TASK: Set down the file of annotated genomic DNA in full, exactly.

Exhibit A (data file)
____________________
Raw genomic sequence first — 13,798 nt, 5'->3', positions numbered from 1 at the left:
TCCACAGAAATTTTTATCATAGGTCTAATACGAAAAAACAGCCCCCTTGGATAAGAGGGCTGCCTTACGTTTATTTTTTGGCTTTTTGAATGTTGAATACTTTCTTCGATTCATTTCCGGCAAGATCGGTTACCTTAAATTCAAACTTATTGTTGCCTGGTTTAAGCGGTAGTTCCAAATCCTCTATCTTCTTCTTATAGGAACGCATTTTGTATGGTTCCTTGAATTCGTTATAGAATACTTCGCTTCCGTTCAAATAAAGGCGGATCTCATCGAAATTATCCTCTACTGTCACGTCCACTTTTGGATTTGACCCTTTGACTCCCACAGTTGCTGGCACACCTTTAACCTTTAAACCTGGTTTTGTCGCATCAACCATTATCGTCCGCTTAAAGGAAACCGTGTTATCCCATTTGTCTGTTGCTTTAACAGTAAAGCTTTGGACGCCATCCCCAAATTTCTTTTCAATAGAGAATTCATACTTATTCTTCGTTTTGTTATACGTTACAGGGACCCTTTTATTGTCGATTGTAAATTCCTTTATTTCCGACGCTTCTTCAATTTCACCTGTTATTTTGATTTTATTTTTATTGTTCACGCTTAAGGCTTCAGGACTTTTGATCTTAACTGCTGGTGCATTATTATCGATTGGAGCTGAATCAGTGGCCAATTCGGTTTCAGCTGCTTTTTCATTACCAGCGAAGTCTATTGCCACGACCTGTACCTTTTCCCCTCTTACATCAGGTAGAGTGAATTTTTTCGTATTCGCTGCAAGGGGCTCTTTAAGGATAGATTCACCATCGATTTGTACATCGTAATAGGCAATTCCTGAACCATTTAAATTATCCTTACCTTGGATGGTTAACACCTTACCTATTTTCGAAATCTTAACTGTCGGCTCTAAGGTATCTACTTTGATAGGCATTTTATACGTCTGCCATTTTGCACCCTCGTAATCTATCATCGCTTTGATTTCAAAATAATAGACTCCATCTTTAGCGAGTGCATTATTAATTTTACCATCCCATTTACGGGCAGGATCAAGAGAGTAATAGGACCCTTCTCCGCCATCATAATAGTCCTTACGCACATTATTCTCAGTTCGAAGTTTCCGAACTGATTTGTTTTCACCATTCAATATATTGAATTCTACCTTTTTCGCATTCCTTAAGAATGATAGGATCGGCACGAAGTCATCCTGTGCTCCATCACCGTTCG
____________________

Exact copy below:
Raw genomic sequence first — 13,798 nt, 5'->3', positions numbered from 1 at the left:
TCCACAGAAATTTTTATCATAGGTCTAATACGAAAAAACAGCCCCCTTGGATAAGAGGGCTGCCTTACGTTTATTTTTTGGCTTTTTGAATGTTGAATACTTTCTTCGATTCATTTCCGGCAAGATCGGTTACCTTAAATTCAAACTTATTGTTGCCTGGTTTAAGCGGTAGTTCCAAATCCTCTATCTTCTTCTTATAGGAACGCATTTTGTATGGTTCCTTGAATTCGTTATAGAATACTTCGCTTCCGTTCAAATAAAGGCGGATCTCATCGAAATTATCCTCTACTGTCACGTCCACTTTTGGATTTGACCCTTTGACTCCCACAGTTGCTGGCACACCTTTAACCTTTAAACCTGGTTTTGTCGCATCAACCATTATCGTCCGCTTAAAGGAAACCGTGTTATCCCATTTGTCTGTTGCTTTAACAGTAAAGCTTTGGACGCCATCCCCAAATTTCTTTTCAATAGAGAATTCATACTTATTCTTCGTTTTGTTATACGTTACAGGGACCCTTTTATTGTCGATTGTAAATTCCTTTATTTCCGACGCTTCTTCAATTTCACCTGTTATTTTGATTTTATTTTTATTGTTCACGCTTAAGGCTTCAGGACTTTTGATCTTAACTGCTGGTGCATTATTATCGATTGGAGCTGAATCAGTGGCCAATTCGGTTTCAGCTGCTTTTTCATTACCAGCGAAGTCTATTGCCACGACCTGTACCTTTTCCCCTCTTACATCAGGTAGAGTGAATTTTTTCGTATTCGCTGCAAGGGGCTCTTTAAGGATAGATTCACCATCGATTTGTACATCGTAATAGGCAATTCCTGAACCATTTAAATTATCCTTACCTTGGATGGTTAACACCTTACCTATTTTCGAAATCTTAACTGTCGGCTCTAAGGTATCTACTTTGATAGGCATTTTATACGTCTGCCATTTTGCACCCTCGTAATCTATCATCGCTTTGATTTCAAAATAATAGACTCCATCTTTAGCGAGTGCATTATTAATTTTACCATCCCATTTACGGGCAGGATCAAGAGAGTAATAGGACCCTTCTCCGCCATCATAATAGTCCTTACGCACATTATTCTCAGTTCGAAGTTTCCGAACTGATTTGTTTTCACCATTCAATATATTGAATTCTACCTTTTTCGCATTCCTTAAGAATGATAGGATCGGCACGAAGTCATCCTGTGCTCCATCACCGTTCG